Disney: ABC, ESPN Endure Ad Losses, But Positions Solid

Disney CEO Bob Iger, perhaps the least bullish top media executive on the fate of broadcast networks, said Thursday that ad sales at ABC are losing some steam. The network has recently experienced a "slowing of the pace of national advertising," he said.

Scatter pricing remains above the upfront -- by low double-digit percentages -- but far fewer advertisers are making deals, CFO Tom Staggs added. The robustness of the market in the recently completed third quarter was "down appreciably," he said. But for the most part, advertisers are not exercising options to break commitments for early next year.

The executives also said ESPN saw some softness in ad sales, although that may have been due to dollars flowing to the Olympics, while ABC Family posted a solid performance. Not surprisingly, the executives, who spoke on a conference call to discuss results for the July-September quarter, said that the local station business is struggling. Revenues in the quarter at the 10 owned-and-operated ABC stations were down 12%.



Disney is not alone with troubles at its O&Os. But it looks to be the only company that has hinted at a slowdown in the market for national broadcast.

In the July-September quarter, the broadcasting business, which includes ABC and the O&Os, experienced an operating loss of $150 million on revenues of $1.3 billion. It lost $33 million a year ago when the climate was healthier.

But the company reported a 4% growth overall for its media networks segment--which adds in ESPN and its high affiliate fees--to $4.2 billion. Overall, Disney saw revenues up 6% to $9.4 billion. Advertising accounts for only 20% of company revenues.

Iger said the company is content with ABC's on-air performance -- it's No. 1 in the C3 ratings in the key 18-to-49 demo this season -- although it is seeking improvement going into the new year. "We like our overall position in the marketplace, given our attractive demographics--but our goal is to strengthen our schedule with the addition of numerous mid-season programs" he said.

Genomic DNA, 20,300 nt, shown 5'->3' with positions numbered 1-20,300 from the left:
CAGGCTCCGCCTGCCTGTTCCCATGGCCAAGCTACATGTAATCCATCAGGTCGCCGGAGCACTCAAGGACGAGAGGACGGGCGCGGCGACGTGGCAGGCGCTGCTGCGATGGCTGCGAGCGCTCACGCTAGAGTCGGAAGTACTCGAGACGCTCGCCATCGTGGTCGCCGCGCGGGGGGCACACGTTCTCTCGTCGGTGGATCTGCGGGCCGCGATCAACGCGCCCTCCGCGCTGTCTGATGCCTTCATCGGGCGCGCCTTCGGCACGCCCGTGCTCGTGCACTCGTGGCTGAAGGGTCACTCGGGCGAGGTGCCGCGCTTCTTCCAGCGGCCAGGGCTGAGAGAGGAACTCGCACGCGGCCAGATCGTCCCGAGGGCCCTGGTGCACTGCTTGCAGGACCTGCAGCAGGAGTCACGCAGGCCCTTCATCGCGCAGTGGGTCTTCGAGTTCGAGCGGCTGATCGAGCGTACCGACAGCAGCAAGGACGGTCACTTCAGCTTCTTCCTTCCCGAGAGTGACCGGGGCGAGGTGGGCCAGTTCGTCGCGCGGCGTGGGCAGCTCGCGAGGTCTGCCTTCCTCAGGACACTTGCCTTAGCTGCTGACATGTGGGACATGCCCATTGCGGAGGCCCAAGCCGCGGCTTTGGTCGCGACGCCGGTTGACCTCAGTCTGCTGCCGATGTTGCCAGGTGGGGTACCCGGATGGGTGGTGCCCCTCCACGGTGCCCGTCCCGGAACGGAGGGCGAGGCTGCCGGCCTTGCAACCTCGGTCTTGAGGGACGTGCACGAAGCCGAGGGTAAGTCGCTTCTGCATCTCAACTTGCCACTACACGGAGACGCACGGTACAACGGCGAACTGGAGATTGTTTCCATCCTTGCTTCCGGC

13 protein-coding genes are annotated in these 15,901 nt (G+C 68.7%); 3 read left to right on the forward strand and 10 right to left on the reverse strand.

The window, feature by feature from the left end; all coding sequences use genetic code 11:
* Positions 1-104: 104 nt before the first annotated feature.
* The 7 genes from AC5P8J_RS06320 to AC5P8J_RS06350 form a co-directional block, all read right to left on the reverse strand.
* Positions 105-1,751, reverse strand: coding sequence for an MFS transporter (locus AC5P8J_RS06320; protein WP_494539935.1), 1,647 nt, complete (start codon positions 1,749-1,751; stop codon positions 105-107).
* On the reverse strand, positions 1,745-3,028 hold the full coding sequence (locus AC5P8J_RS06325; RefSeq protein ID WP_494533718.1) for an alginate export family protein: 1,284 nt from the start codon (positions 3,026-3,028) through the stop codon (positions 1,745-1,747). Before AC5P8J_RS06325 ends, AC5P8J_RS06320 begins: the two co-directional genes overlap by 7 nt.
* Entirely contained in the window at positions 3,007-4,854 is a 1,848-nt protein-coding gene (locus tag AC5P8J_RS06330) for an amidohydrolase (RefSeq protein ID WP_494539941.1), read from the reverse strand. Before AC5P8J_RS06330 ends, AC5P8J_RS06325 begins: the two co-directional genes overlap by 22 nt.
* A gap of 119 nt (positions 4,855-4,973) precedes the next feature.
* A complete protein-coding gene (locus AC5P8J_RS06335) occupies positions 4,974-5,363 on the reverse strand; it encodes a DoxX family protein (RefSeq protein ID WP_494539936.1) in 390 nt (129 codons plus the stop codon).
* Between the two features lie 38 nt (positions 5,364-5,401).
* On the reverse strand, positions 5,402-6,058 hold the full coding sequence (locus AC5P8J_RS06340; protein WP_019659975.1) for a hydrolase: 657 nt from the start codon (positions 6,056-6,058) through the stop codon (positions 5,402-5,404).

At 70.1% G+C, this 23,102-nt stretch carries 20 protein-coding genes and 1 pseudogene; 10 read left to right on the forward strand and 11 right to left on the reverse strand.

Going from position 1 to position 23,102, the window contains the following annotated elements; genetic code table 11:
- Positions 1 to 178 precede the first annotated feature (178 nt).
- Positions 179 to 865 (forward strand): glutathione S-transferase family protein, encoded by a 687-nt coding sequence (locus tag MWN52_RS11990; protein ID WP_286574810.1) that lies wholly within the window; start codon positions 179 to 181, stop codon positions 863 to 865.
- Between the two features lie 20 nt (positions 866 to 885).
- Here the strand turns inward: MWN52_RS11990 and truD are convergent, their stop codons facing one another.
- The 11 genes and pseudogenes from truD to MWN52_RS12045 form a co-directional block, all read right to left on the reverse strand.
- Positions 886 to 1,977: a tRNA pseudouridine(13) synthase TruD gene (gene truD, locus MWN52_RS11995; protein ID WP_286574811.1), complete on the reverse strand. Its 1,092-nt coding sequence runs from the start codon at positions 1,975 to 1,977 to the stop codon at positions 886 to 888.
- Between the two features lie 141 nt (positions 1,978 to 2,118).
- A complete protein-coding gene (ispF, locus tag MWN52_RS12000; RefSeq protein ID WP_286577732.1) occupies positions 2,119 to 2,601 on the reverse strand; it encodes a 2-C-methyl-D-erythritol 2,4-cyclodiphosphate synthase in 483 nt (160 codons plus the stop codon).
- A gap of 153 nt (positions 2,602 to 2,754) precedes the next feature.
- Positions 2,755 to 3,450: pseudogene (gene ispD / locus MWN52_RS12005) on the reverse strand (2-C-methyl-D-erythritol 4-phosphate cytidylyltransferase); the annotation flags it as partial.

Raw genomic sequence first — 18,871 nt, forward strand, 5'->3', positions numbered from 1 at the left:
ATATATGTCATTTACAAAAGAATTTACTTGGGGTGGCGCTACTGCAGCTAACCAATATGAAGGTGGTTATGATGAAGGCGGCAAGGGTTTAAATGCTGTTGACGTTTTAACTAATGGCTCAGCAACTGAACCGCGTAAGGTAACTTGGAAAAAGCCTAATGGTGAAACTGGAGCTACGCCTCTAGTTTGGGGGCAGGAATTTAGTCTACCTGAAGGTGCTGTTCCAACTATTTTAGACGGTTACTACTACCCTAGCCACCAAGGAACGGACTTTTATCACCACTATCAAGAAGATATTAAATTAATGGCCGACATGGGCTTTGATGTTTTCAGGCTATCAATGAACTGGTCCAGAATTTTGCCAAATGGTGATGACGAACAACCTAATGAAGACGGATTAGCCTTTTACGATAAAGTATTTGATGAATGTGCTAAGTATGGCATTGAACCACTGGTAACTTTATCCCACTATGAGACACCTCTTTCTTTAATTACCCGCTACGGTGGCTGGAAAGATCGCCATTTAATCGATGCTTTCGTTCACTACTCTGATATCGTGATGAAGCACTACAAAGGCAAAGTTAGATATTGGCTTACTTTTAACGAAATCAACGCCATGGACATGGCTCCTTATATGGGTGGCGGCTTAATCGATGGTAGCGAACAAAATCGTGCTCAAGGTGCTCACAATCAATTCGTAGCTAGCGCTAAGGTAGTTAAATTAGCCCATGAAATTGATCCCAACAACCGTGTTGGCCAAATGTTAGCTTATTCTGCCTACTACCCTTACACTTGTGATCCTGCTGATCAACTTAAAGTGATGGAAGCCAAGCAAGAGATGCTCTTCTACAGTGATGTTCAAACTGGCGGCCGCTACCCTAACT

ABC will offer the new animated show "The Goode Family" and former NBC comedy "Scrubs" early next year, while "Lost" and "The Bachelor" return. Also coming is "True Beauty," an eight-episode reality competition program executive produced by Tyra Banks and Ashton Kutcher, who have both been behind breakout reality series before.

Back in May, Iger expressed some uncertainty about the future of broadcast TV, both on the network and station level. Referring to ABC's prospects, he said: "It's a tough model--it's really tough ... it's a challenged business."

But Iger indicated Thursday that Disney had no intention of selling any of its O&Os, as both NBC and Fox have moved to do.

"These are businesses for us that deliver high capital returns, and while they have been a low-growth." he said. "I guess in the past year because of the fall-off in advertising, no growth, we still believe in them because of the way that we run them, and the free cash flow that they throw off for this company."

Addressing ESPN, Iger suggested that it may be able to increase its competitive position in the turbulent environment. The reason: it might be able to acquire rights to coveted programming as other networks can't come up with the resources.

"I think it's possible that the competition for programming that ESPN has faced could decrease somewhat in this tougher environment," he said.

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